Book Club With Mom

When I decided to become a full time substitute teacher, it was all about the shortened workday and ability to be home in the afternoons with my boys. I wasn’t able to imagine all of the other side benefits I would get out of it. Chief among them is stories. Every day is an adventure. I am full of stories about what goes on every day in schools. Part of that is seeing what school is like for my boys, and better understanding them and their academic experiences.

My youngest son, John ,is not a fan of most stories, and he would read the first 20 minutes into a book, and decide he hated it. Rinse and repeat for years. The teachers never pushed him to read more, because he did what he was asked to do, and read for 20 minutes a day. But to my way of thinking, timed reading discourages kids from really sinking their teeth into a story and (I know, this is crazy talk) actually finishing it.

So John decided he hated books and reading. I bit my tongue until this year when he started 6th grade. Watching him whine and moan his way through language arts was more than I could bear. John might be an engineer someday but he’ll have to get through high school and college English to get there. He needed to learn a different way to read. And as is often the case, I decided that if I wanted things to change, I’d have to take matters into my own hands. And so Book Club With Mom was born.

John’s been very interested in politics and government lately, and often wants to know why things happen the way they do. He’s also been interested in WW2 for years. So, in looking for a book we could read together, I looked for something short(ish), with simple language, a straightforward story, and maybe, most importantly, a book that would give John a sense of accomplishment after he read it. I picked Animal Farm.

There was much whining about it. But I explained to John that this was not a kid book in any way, shape, or form. This was a book for adults and if he listened very carefully, he would come to discover that’s it’s an extended metaphor for the Russian Revolution.

So we started reading the book together.

I found the audio book on spotify and bought us each a paper copy. We take time every day to listen to a chapter together. Using colored pencils, we highlight parts green for setting, circle the characters’ names, and important parts of the plot are orange. After we go through the chapter, we go back over the chapter to re-read the important parts. John asks questions, I point out things I want John to think about and ask him why Orwell might’ve used certain words or certain descriptions to say certain things. We talk about the narrator (who is surprisingly very opinionated for a narrator), and the different characters and what they might represent. For example, today we talked about the fact that Moses the raven reminds John of a minister, and the Sugarcandy Mountain he talks about sounds like heaven. John said “Oh, he’s named Moses, like in the Bible, too.” I told John that that is a clue that his inferences are correct and we talked about who Moses was and what he did in the bible, which also seemed to mirror his character in the book.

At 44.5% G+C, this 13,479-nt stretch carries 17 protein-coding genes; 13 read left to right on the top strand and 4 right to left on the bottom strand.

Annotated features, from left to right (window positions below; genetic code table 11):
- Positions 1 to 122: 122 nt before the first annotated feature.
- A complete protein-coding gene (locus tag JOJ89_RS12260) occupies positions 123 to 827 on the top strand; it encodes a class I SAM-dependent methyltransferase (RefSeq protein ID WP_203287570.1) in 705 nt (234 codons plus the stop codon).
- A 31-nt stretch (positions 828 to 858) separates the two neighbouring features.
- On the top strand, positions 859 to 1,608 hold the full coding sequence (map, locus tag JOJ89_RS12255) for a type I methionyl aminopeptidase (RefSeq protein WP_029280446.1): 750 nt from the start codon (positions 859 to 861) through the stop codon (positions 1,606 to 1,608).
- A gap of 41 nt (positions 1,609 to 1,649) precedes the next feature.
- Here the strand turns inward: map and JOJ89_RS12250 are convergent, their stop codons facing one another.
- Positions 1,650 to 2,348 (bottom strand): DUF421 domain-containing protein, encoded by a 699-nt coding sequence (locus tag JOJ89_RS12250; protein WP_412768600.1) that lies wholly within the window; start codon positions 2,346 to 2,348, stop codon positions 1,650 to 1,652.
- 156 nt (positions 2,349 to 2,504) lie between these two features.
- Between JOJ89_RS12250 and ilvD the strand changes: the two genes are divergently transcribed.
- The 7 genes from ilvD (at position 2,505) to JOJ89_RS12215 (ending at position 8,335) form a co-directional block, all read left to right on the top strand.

For the first time ever, John is really engaged with his reading and seems to enjoy the book a lot. He asked me today if we could play the chapter all the way through without stopping one time and then go back and listen one more time for the highlighting part, because he’s getting into the story and doesn’t like the starting and stopping. Whoohoo! Mission accomplished!

John doesn’t know it yet, but when we get to the end of the book, he’s going to write an essay with me on the theme of the book. I’m going to show him how to use his highlighting to help make his literary argument. More than anything I want him to be a confident reader and writer. He doesn’t have to love it. I just want him to get through it with a minimal amount of aggravation.

This goes along with something a friend posted on Facebook, too. It was about executive dysfunction and ADHD. The article posited that part of the reason that students with ADHD often have trouble completing a task is because they lack the ability to visualize what the task completed would look like. I think that is part of John’s problem (but I imagine it’s true for many other students as well). I’m showing him (I hope) what it looks like to read a book critically, and then to use that critical thinking to write about it. I’m going to show him what a completed critical essay looks like and go through all the different parts with him so that he feels confident doing it himself.

At first I thought this would be a one book thing, but it’s going so well that I’d like it to become a regular part of our routine. Maybe we’ll try The Metamorphosis next.